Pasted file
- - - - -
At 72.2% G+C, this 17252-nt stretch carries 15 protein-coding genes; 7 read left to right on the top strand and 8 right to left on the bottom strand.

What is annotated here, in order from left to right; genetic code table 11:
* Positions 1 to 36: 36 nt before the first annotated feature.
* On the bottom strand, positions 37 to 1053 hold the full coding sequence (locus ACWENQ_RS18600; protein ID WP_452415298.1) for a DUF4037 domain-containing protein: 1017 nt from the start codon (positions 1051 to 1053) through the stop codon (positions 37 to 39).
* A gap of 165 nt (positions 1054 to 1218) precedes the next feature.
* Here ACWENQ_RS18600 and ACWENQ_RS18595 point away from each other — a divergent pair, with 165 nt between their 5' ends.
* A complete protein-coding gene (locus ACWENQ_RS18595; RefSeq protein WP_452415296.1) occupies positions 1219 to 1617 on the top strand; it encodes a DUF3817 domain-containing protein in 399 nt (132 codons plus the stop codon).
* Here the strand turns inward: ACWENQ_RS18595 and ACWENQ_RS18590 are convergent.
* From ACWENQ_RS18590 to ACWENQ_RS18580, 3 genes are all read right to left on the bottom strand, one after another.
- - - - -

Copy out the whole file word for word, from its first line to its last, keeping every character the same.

At 72.2% G+C, this 17252-nt stretch carries 15 protein-coding genes; 7 read left to right on the top strand and 8 right to left on the bottom strand.

What is annotated here, in order from left to right; genetic code table 11:
* Positions 1 to 36: 36 nt before the first annotated feature.
* On the bottom strand, positions 37 to 1053 hold the full coding sequence (locus ACWENQ_RS18600; protein ID WP_452415298.1) for a DUF4037 domain-containing protein: 1017 nt from the start codon (positions 1051 to 1053) through the stop codon (positions 37 to 39).
* A gap of 165 nt (positions 1054 to 1218) precedes the next feature.
* Here ACWENQ_RS18600 and ACWENQ_RS18595 point away from each other — a divergent pair, with 165 nt between their 5' ends.
* A complete protein-coding gene (locus ACWENQ_RS18595; RefSeq protein WP_452415296.1) occupies positions 1219 to 1617 on the top strand; it encodes a DUF3817 domain-containing protein in 399 nt (132 codons plus the stop codon).
* Here the strand turns inward: ACWENQ_RS18595 and ACWENQ_RS18590 are convergent.
* From ACWENQ_RS18590 to ACWENQ_RS18580, 3 genes are all read right to left on the bottom strand, one after another.